Dead Space • Iveagh Gardens

Space Iveagh Gardens

It’s rare that a city suffers total death. Its various limbs and organs will wither over time. The dead spaces they leave can linger for generations, but sooner or later fresh shoots grow back to fill them. The renewal of these spaces are the stories of our cities.

Here’s one from this strange town we call home.

If you were looking to pick up some threads in Dublin in 1906 and you weren’t part of the landed gentry you would probably head down to the Rag Fair over on Patrick’s St. There you could pick up everything from second-hand work wear, to used blankets to a pair of old boots. Along with your new kicks you might also pick up some dysentery, diphtheria, cholera or measles.

Things weren’t so great in the Dublin of 1906. Depression had decimated what little industry there had been and today’s unemployment levels would likely be celebrated. Dublin was one of the most desperate cities in Europe, a place where most residents lived in dangerously overcrowded, unsanitary and grim tenements.

Not all Dubs had it so bad, though. For Lord Iveagh things were looking pretty good. Having just sold the Guinness empire he inherited from his great-grandfather, Arthur, he was, all of a sudden but not unexpectedly, one of the richest men in the British Isles.

He was not oblivious to the suffering in Dublin however. In an attempt to improve the lives of the worst affected, particularly in the area of the Liberties, he created the Iveagh trust to provide affordable housing in and around Dublin. One of the trust’s early tasks was to build Ireland’s first indoor market in place of the slums that had been festering in the Liberties since the act of union.

With tremendous optimism the market was built as a dry place for local traders to sell fish, vegetables and clothes. The Rag Fair, however, posed a more pressing dilemma.

Scarlet fever, consumption, cholera and typhoid sound like whimsical Victorian maladies today but in the dawn of the 21st they were killing countless Dubliners, mostly children, in the crowded tenements and slums of the Liberties. The Rag Fair may have given a livelihood to some and affordable clothing to others but it also became a means of spreading the many diseases afflicting the city.

Identified as a major vector for the spread of these diseases—the clothes on sale often having been worn by the recently deceased—the Rag Fair had to be sanitised. The new market included a disinfecting chamber and so became an ideal location for the Rag Fair. All clothing to be sold in the market would be disinfected to reduce the spread of disease through the city.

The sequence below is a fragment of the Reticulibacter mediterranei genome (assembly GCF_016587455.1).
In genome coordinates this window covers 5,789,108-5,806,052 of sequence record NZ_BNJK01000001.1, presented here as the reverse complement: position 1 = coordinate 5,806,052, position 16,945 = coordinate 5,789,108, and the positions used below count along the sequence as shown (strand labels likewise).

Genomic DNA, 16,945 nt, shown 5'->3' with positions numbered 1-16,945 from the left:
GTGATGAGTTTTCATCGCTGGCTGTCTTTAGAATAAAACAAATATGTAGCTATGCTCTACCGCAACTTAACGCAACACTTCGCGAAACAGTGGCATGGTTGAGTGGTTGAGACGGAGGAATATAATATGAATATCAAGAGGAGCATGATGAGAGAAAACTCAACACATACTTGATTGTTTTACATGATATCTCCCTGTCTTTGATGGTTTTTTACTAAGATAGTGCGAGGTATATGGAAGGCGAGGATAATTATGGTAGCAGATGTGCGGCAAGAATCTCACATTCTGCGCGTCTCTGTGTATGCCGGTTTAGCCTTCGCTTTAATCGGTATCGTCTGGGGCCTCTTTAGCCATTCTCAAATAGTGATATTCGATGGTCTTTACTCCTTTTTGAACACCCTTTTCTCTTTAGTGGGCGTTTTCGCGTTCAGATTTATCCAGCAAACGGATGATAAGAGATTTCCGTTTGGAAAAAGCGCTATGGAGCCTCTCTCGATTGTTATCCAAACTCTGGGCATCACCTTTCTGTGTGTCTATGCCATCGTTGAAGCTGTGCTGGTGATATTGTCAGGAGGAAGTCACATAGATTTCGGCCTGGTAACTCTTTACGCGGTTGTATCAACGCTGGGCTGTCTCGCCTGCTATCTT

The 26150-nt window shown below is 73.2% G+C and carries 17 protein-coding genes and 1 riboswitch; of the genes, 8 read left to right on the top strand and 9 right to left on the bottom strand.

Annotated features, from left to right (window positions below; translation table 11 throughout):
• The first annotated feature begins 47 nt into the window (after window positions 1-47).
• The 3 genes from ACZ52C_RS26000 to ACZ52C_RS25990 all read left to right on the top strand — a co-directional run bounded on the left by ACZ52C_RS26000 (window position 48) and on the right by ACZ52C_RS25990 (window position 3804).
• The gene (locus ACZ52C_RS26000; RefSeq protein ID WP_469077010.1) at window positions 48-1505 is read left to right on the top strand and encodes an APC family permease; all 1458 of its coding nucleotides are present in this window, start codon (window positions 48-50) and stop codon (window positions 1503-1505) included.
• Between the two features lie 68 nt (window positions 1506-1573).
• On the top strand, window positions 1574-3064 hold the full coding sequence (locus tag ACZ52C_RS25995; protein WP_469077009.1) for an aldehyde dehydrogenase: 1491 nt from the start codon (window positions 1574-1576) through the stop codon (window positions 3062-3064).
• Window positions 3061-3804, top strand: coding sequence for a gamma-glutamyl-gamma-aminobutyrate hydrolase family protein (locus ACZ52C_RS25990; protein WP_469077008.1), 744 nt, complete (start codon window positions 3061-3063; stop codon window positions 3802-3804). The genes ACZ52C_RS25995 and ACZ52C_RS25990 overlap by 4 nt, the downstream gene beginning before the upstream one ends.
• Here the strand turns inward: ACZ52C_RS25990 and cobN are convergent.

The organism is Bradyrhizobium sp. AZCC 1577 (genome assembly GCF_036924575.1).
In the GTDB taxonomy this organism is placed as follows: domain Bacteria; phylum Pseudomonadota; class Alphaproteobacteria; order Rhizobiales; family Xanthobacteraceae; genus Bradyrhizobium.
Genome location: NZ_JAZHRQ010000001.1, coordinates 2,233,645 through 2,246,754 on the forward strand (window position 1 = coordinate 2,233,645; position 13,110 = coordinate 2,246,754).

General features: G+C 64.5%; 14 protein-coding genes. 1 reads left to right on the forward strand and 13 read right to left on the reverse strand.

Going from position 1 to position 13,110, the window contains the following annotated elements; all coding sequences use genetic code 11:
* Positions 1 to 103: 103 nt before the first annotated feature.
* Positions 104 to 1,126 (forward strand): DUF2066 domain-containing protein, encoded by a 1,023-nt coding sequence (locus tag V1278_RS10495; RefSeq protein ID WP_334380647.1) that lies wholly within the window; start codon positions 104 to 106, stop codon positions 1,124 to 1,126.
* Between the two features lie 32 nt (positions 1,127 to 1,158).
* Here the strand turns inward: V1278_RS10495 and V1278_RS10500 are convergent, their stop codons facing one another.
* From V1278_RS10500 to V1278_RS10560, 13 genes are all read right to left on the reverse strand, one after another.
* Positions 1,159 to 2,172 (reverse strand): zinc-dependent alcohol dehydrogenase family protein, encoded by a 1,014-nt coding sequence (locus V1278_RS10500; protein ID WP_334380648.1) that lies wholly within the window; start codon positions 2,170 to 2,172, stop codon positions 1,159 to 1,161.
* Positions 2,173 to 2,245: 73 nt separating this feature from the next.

Trading recycled clothes and textiles became the primary function of the market for the rest of its functional life. Between 1906 and 1990 only a few stalls sold anything other than clothes. As Dublin continued to lag far behind other European capitals the second-hand clothing trade remained a necessity for many Dubs.

As the lease given to the Council came to its end, rates for the local traders were raised and raised until they had no choice but to leave. In 1990 the doors of the market were closed. It’s not clear what influenced the decision to shut the market down but prolonged archaeological investigation of the site meant it was almost another decade before the market could be sold on to developers.

The developers’ intentions have been to turn it into a space that will host farmer’s markets, arts and crafts stalls and Irish tweed retailers. For various reasons these plans have not been realised and after numerous extensions to the planning permission work has still to start almost 15 years on.

Currently the building is in disrepair. An Taisce have strongly voiced their concern about the status of what is a protected building. Openings in the roof have allowed rainwater in and vegetation is now growing throughout. A palisade of rusted fences topped with razor wire surrounds the abandoned complex making the area ominous even in daytime.

Sadly the proposed plans do not seem to take into account the original intent of the building. It was not just to create a market space in the city where goods could be traded, it was to provide a dry, safe, clean space for the less affluent traders of the liberties.

For more than 80 years the Iveagh Markets was a hub for the people who lived around it. Many of the families who first occupied the market still live nearby. The city of course is not the same. There are more people living in the city, from more diverse backgrounds than there have ever before. It would be nice to think that a reopened market could be a living space where Dubliners old and new could get to know one another.

For now, the markets remain a wasted and wasting space in the heart of our city.

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